After undergoing surgery to remove diseased sections of the colon, up to 30% of patients experience leakage from their sutures, which can cause life-threatening complications. Many efforts are under way to create new tissue glues that can help seal surgical incisions and prevent such complications; now, a new study reveals that the effectiveness of such glues hinges on the state of the tissue in which they are being used.
Research combining experimental work and detailed molecular simulations has revealed, for the first time, the complex role that water plays in collagen. The new analysis reveals an important mechanism that had never been observed before: Adding even small amounts of water to, or removing water from, collagen in tendons can generate surprisingly strong forces, as much as 300 times stronger than the forces generated by muscles.
Optimization algorithms are everywhere in engineering. Among other things, they’re used to evaluate design tradeoffs, to assess control systems and to find patterns in data. One way to solve a difficult optimization problem is to first reduce it to a related but much simpler problem, then gradually add complexity back in, solving each new problem in turn and using its solution as a guide to solving the next one.
Carbon sequestration promises to address greenhouse gas emissions by capturing carbon dioxide from the atmosphere and injecting it deep below the Earth’s surface, where it would permanently solidify into rock. The U.S. Environmental Protection Agency estimates that current carbon sequestration technologies may eliminate up to 90% of carbon dioxide emissions from coal-fired power plants.
Patients with sickle cell disease often suffer from painful attacks known as vaso-occlusive crises, during which their sickle-shaped blood cells get stuck in tiny capillaries, depriving tissues of needed oxygen. Blood transfusions can sometimes prevent such attacks, but there are currently no good ways to predict when a vaso-occlusive crisis, which can last for several days, is imminent.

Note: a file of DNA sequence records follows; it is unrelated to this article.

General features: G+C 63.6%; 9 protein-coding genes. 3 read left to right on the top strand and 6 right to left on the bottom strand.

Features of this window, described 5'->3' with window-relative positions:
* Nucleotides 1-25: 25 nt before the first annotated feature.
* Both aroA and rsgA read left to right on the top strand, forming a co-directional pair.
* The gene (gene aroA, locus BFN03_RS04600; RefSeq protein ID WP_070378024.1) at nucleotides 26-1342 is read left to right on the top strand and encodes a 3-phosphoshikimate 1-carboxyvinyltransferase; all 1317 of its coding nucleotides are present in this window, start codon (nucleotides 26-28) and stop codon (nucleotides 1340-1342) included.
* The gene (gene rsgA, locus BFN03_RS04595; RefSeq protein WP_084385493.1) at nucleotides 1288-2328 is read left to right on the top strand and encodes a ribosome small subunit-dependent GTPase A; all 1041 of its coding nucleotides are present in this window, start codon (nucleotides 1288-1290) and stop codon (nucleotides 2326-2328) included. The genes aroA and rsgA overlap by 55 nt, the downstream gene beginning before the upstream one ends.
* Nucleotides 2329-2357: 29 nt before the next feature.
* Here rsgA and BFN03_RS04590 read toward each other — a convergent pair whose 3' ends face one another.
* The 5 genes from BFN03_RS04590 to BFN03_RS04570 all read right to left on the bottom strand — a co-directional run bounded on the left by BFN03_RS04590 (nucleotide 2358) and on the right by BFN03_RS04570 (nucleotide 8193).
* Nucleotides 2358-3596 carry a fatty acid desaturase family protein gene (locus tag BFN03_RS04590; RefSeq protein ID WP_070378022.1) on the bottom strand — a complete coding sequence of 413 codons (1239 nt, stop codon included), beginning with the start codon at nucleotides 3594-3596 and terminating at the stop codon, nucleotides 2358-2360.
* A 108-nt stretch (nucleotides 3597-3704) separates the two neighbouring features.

The human brain’s complexity makes it extremely challenging to study; not only because of its sheer size, but also because of the variety of signaling methods it uses simultaneously. Conventional neural probes are designed to record a single type of signaling, limiting the information that can be derived from the brain at any point in time. Now researchers at Massachusetts Institute of Technology may have found a way to change that.
A new study from Massachusetts Institute of Technology reveals one reason why people who suffer from chronic inflammatory diseases such as colitis have a higher risk of mutations that cause cancer. The researchers also found that exposure to DNA-damaging chemicals after a bout of inflammation boosts these mutations even more, further increasing cancer risk.
Imagine that you could tell your phone that you want to drive from your house in Boston to a hotel in upstate New York, that you want to stop for lunch at an Applebee’s at about 12:30, and that you don’t want the trip to take more than four hours. Then imagine that your phone tells you that you have only a 66% chance of meeting those criteria.